Herzing’s study is the first of its kind. No one has tried to establish two-way communication in the wild.

“This is an authentic way to approach this, she’s not imposing herself on them,” said Lori Marino, the Emory University biologist who, with Hunter College psychologist Diana Reiss, pioneered dolphin self-recognition studies. “She’s cultivated a relationship with these dolphins over a very long time and it’s entirely on their terms. I think this is the future of working with dolphins.”

For each session, the researchers played with the dolphins for about half-an-hour, for a total of roughly 40 hours over the course of three years. They reported their findings of this pilot study in the December issue of Acta Astronautica.

Herzing’s team found that six dolphins, all young females, were interested in the game, and would come to play when the game was on. Young males were typically less social and less interested in humans. “This is when the females have a lot of play time,” Herzing said, “before they are busy being mothers.”

To Herzing’s surprise, some of her spotted dolphins recruited bottlenose dolphins, another species, to the game. This shows their natural curiosity, Herzing said. In the wild, dolphins communicate across cetacean species lines, coordinating hunting with other dolphins and even sharing babysitting duties.

Herzing found the study sessions were most successful when, before playing, the humans and dolphins swam together slowly and in synchrony, mimicked each other and made eye contact. These are signs of good etiquette among dolphins. Humans also signal their interest in someone with eye contact and similar body language. Perhaps these are universal — and extraterrestrial — signs of good manners.

Before we hope to understand extraterrestrials, then, perhaps we should practice with smart animals right here on Earth. Astronomer Laurance Doyle of the SETI Institute was struck by this thought at a recent conference.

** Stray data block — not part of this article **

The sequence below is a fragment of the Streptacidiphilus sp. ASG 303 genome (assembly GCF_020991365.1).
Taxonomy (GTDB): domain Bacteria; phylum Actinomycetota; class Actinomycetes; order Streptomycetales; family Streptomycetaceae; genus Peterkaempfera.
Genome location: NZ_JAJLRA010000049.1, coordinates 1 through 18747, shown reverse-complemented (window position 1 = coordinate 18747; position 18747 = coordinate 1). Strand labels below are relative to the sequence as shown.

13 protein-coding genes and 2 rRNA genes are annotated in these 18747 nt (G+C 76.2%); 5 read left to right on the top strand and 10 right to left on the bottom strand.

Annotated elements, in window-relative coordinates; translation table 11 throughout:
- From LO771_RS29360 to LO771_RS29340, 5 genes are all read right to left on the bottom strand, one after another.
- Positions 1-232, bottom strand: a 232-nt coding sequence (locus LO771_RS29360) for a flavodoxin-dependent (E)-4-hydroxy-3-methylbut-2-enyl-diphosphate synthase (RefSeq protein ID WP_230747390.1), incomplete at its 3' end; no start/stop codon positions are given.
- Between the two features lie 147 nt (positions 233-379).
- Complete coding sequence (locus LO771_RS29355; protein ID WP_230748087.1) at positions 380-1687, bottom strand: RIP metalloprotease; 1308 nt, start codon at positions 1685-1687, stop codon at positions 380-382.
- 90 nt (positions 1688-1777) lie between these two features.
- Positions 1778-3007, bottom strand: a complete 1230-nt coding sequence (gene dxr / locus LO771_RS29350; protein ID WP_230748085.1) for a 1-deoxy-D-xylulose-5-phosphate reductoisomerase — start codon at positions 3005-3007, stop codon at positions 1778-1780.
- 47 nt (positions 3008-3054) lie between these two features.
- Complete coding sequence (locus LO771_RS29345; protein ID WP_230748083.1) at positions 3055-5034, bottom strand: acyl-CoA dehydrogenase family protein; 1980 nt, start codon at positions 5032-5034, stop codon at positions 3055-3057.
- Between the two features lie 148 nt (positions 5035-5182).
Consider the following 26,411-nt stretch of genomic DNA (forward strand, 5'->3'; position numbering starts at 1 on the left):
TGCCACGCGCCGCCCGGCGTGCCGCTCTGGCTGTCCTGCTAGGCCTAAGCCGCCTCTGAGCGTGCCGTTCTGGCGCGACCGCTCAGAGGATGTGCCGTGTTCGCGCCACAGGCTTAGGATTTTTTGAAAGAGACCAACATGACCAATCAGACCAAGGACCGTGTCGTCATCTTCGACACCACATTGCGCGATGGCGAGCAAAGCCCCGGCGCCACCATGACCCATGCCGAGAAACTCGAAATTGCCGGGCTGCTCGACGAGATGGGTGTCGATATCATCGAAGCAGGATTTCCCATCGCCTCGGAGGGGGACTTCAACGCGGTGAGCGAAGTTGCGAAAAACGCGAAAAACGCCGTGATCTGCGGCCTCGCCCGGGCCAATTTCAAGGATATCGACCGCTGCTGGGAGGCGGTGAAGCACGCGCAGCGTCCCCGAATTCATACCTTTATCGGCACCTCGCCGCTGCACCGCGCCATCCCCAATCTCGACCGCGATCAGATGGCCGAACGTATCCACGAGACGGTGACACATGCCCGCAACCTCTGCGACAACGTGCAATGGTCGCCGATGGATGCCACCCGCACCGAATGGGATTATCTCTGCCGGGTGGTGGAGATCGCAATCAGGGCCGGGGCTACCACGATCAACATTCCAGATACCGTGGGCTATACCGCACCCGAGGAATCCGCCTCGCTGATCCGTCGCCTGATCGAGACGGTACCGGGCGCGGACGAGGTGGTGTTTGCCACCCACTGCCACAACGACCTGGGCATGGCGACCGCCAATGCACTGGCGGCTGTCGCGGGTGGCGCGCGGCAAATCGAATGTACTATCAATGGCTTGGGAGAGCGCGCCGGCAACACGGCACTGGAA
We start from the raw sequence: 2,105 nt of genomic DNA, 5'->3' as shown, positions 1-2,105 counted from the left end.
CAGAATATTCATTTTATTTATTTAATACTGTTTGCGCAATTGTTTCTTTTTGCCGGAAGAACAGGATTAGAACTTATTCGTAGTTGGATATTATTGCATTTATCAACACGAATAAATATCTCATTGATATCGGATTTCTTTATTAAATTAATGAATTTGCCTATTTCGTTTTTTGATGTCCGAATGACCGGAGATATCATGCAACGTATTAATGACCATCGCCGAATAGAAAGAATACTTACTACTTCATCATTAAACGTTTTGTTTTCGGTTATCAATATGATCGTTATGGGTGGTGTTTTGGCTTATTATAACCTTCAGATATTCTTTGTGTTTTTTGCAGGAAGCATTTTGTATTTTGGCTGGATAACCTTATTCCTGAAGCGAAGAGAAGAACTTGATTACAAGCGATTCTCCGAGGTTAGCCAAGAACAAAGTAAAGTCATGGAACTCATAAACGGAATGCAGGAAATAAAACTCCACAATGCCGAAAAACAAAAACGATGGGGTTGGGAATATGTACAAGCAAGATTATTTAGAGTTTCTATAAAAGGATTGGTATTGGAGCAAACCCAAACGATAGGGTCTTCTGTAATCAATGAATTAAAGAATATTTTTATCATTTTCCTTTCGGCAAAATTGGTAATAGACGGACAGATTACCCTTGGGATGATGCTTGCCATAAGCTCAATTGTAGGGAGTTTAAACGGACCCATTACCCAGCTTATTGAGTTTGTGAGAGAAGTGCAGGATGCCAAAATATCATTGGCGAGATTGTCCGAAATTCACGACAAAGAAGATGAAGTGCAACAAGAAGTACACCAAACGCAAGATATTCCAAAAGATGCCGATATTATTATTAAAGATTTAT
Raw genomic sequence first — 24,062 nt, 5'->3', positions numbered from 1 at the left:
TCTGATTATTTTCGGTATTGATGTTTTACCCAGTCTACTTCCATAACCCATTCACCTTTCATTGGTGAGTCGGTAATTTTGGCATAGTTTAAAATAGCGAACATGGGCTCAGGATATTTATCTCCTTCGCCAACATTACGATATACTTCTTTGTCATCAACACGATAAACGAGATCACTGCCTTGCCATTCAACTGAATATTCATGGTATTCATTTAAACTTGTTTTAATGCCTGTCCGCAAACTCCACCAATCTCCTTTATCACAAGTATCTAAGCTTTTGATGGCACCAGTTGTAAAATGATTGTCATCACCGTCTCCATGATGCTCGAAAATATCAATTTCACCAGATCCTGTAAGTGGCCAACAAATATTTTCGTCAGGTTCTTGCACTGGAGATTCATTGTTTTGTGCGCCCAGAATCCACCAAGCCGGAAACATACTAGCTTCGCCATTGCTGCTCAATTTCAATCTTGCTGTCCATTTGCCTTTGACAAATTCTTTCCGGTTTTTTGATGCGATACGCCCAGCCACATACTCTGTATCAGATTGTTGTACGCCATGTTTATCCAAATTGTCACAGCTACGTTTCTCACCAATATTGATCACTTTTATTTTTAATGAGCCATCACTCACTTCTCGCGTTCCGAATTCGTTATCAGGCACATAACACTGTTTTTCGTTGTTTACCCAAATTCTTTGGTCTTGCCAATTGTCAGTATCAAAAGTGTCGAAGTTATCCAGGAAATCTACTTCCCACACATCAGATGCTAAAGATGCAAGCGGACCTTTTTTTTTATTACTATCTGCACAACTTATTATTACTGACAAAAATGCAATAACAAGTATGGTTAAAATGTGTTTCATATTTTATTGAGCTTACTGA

“From the way the presenter was speaking, I thought he was going to announce that he had found a signal of extraterrestrial intelligence,” Doyle said. “We’ve been waiting for this for years, but I thought, ‘We’re not ready!’ We can’t even speak to the intelligent animals on Earth.”

NOTE: someone's been watching too much Star Trek IV. "Captain, there be whales here!"...Lon


Cyber war threat exaggerated claims security expert

BBC - The threat of cyber warfare is greatly exaggerated, according to a leading security expert.

Bruce Schneier claims that emotive rhetoric around the term does not match the reality.

He warned that using sensational phrases such as "cyber armageddon" only inflames the situation.

Mr Schneier, who is chief security officer for BT, is due to address the RSA security conference in San Francisco this week

Speaking ahead of the event, he told BBC News that there was a power struggle going on, involving a "battle of metaphors".

He suggested that the notion of a cyber war was based on several high-profile incidents from recent years.

They include blackouts in Brazil in 1998, attacks by China on Google in 2009 and the Stuxnet virus that attacked Iran's nuclear facilities.

He also pointed to the fallout from Wikileaks and the hacking of Republican vice-presidential candidate Sarah Palin's e-mail.

"What we are seeing is not cyber war but an increasing use of war-like tactics and that is what is confusing us.

"We don't have good definitions of what cyber war is, what it looks like and how to fight it," said Mr Schneier.
Sarah Palin Casualty of war? Attacks such as Sarah Palin's e-mail hack have been lumped into the debate

His point of view was backed by Howard Schmidt, cyber security co-ordinator for the White House.

"We really need to define this word because words do matter," said Mr Schmidt.

"Cyber war is a turbo metaphor that does not address the issues we are looking at like cyber espionage, cyber crime, identity theft, credit card fraud.

"When you look at the conflict environment - military to military - command and control is always part of the thing.

"Don't make it something that it is not," Mr Schmidt told a small group of reporters on the opening day of the conference.

A report last month by the Organisation for Economic Cooperation and Development also concluded that the vast majority of hi-tech attacks, described as acts of cyber war, do not deserve the name.
Tanks and bombs

The issue is likely to receive a lot of attention at RSA this week as a number of panels seek to define what is and what is not cyber warfare.

"Stuxnet and the Google infiltration are not cyber war - who died?" asked Mr Schneier.

"We know what war looks like and it involves tanks and bombs.

"However all wars in the future will have a cyber space component.

"Just like we saw in the Iraqi war we [the US] used an air attack to soften up the country for a ground offensive.

"It is probably reasonable you will see a cyber attack to soften up the country for an air attack or ground offensive," he added.

Mr Schneier claimed that the heated rhetoric is driving policy in ways that might not be appropriate.

"The fear is that we are going to see an increased militarisation of the internet," he said.